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OTTAWA (LifeSiteNews) – A leading Canadian computer scientist said agents from China offered him a six-figure bribe if he agreed to become a stooge for the Communist Chinese Party (CCP).

McGill University professor Benjamin Fung said during testimony at the House of Commons science committee that the CCP tactic was an obvious “recruitment strategy” designed to target Canadian academics.

As per Blacklock’s Reporter, Fung recently said that he asked the agents, “What do you want me to do?’” to which they replied, “You just need to reply to our emails.”

Fung serves as the chair for Canadian research at McGill’s School of Information Studies. He noted that his research interests include artificial intelligence as well as “cybersecurity and malware analysis.”

Due to his background in these areas, CCP agents were intrigued to try and use him for their gain.

“The Communist Party of China and Chinese state-affiliated companies expressed strong interest in my research in past years,” he told the Commons committee.

Fung said that in 2018 a Chinese company tried to recruit him as a “consultant” for its “artificial intelligence team.”

“That company offers three times, yes, three times my salary to work for them as a consultant” during his time as a professor at McGill, Fung related.

Fung did not mention the name of the company.

Conservative MP Corey Tochor asked Fung if he saw agents or “employees of Huawei on campus.”

Fung replied that a few years ago such individuals were much more “active” on campus.

Huawei Technologies was banned from Canada’s 5G networks in May 2022 over national security concerns.

‘Feed, trap and kill’ strategy used by CCP

Fung noted that the CCP recruitment strategy in going after academics is called “feed, trap and kill.”

“They first use lucrative offers to attract their targets,” he said.

“Once a professor relies on their funding, they will start making unreasonable requests, including transferring intellectual property rights, getting sensitive data or asking the professor to say something that may not be true,” he added.

Fung said it is a “typical strategy the Chinese government often uses to recruit researchers.”

He also said that after he turned down an offer he was contacted about every “one of two years” and offered other kinds of “collaboration.”

Eventually, the agents went after his graduate students. “Fortunately, none of my students have joined the company,” he said.

Fung noted to the science committee that for those who get “trapped” in the “kill” part, it means agents of the CCP begin to say “something that is untrue” to ruin the “reputations of the professor.”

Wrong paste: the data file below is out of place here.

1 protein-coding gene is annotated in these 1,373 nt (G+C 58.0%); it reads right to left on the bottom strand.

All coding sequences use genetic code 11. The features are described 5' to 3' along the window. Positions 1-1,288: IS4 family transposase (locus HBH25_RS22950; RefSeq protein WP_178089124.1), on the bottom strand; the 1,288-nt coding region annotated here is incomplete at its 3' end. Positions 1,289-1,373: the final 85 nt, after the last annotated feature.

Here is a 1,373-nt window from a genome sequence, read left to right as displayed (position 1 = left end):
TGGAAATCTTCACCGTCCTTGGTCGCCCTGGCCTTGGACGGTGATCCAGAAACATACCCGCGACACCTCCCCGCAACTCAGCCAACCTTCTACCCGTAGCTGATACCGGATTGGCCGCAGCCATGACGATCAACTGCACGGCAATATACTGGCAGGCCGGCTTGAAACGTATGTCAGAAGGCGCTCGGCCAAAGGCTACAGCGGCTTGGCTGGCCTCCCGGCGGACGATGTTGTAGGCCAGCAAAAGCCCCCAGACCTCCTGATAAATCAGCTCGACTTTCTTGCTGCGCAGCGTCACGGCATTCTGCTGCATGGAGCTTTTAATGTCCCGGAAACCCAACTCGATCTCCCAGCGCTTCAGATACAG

Fung is not the only Canadian academic sounding an alarm over CCP meddling in the nation’s academia.

In June, Canadian professor James Hinton, an associate professor at Western University, testified before a House of Commons committee that Canada must do more to mandate the full disclosure of how Chinese companies interact and embed themselves in many of the nation’s universities, saying basic partnerships they have with the schools are just the “tip of the iceberg.”

Hinton told the House’s Science Committee that Canada needs to “stop these terrible deals (with China).”

Hinton listed a litany of Canadian universities that have had dealings with the Chinese government-backed telecommunications giant Huawei. He noted how Huawei has partnered with over 20 of Canada’s top research institutions, including McGill.

The potential interference by foreign agents has many Canadians concerned, especially considering Prime Minister Justin Trudeau’s past praise for China’s “basic dictatorship” and his labeling of the dictatorial nation his favorite country other than his own.

Canadians are also concerned about possible meddling in Canada’s last two elections by CCP agents.

On September 7, the federal government announced it would launch a public inquiry led by Quebec judge Marie-Josée Hogue into potential foreign election interference.

This inquiry comes after former Canadian Governor General David Johnston, who was appointed as “special rapporteur” to lead the investigation into Chinese election interference as a “friend” of the Trudeau family, resigned in disgrace earlier this year.